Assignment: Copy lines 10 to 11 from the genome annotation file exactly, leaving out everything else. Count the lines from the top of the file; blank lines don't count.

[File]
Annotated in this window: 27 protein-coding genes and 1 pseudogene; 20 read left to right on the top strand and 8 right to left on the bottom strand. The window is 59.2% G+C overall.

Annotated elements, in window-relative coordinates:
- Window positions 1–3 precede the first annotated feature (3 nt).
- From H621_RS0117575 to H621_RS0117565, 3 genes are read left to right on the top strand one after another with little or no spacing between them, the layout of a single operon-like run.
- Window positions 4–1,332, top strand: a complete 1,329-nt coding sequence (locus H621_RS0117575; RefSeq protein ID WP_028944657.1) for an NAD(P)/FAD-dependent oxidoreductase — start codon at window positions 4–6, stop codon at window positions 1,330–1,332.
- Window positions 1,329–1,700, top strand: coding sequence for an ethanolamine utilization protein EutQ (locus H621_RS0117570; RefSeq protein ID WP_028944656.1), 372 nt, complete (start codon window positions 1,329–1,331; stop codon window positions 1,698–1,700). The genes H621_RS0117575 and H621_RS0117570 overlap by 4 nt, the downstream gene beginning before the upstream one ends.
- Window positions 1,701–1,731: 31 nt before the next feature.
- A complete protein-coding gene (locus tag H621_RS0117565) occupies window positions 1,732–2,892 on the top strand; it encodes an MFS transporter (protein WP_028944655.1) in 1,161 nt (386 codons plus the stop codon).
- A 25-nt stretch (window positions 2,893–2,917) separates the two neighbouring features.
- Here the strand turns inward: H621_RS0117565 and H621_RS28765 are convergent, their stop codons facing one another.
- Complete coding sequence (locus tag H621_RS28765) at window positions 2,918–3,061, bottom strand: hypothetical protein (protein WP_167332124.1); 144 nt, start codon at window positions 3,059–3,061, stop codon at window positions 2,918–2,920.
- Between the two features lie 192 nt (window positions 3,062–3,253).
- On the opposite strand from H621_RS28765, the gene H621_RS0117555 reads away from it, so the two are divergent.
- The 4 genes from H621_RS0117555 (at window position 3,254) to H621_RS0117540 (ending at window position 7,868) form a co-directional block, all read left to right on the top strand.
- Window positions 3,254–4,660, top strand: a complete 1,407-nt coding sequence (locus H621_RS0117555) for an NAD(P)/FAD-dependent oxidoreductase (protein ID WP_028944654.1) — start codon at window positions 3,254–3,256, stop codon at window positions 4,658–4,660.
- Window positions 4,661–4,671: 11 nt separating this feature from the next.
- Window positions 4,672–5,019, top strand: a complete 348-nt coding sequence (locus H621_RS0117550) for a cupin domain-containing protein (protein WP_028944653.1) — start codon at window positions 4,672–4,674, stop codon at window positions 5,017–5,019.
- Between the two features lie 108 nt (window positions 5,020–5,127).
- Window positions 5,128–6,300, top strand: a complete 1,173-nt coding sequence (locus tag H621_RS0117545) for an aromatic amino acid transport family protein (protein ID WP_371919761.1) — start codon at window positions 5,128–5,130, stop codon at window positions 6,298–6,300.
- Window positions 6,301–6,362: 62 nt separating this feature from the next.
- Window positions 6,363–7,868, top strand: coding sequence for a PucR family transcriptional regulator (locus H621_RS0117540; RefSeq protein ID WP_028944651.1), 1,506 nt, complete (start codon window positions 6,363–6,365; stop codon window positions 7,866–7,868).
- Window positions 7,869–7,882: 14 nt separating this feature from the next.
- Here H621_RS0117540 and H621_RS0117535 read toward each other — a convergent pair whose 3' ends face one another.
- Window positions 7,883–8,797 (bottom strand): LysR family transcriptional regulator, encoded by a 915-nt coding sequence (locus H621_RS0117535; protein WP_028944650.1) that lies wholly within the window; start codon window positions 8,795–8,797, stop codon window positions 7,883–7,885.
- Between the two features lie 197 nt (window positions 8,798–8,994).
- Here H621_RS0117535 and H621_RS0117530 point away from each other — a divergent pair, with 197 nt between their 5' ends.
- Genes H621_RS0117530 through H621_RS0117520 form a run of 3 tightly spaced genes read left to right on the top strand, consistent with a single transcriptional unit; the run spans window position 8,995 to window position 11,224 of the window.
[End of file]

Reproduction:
- Here the strand turns inward: H621_RS0117565 and H621_RS28765 are convergent, their stop codons facing one another.
- Complete coding sequence (locus tag H621_RS28765) at window positions 2,918–3,061, bottom strand: hypothetical protein (protein WP_167332124.1); 144 nt, start codon at window positions 3,059–3,061, stop codon at window positions 2,918–2,920.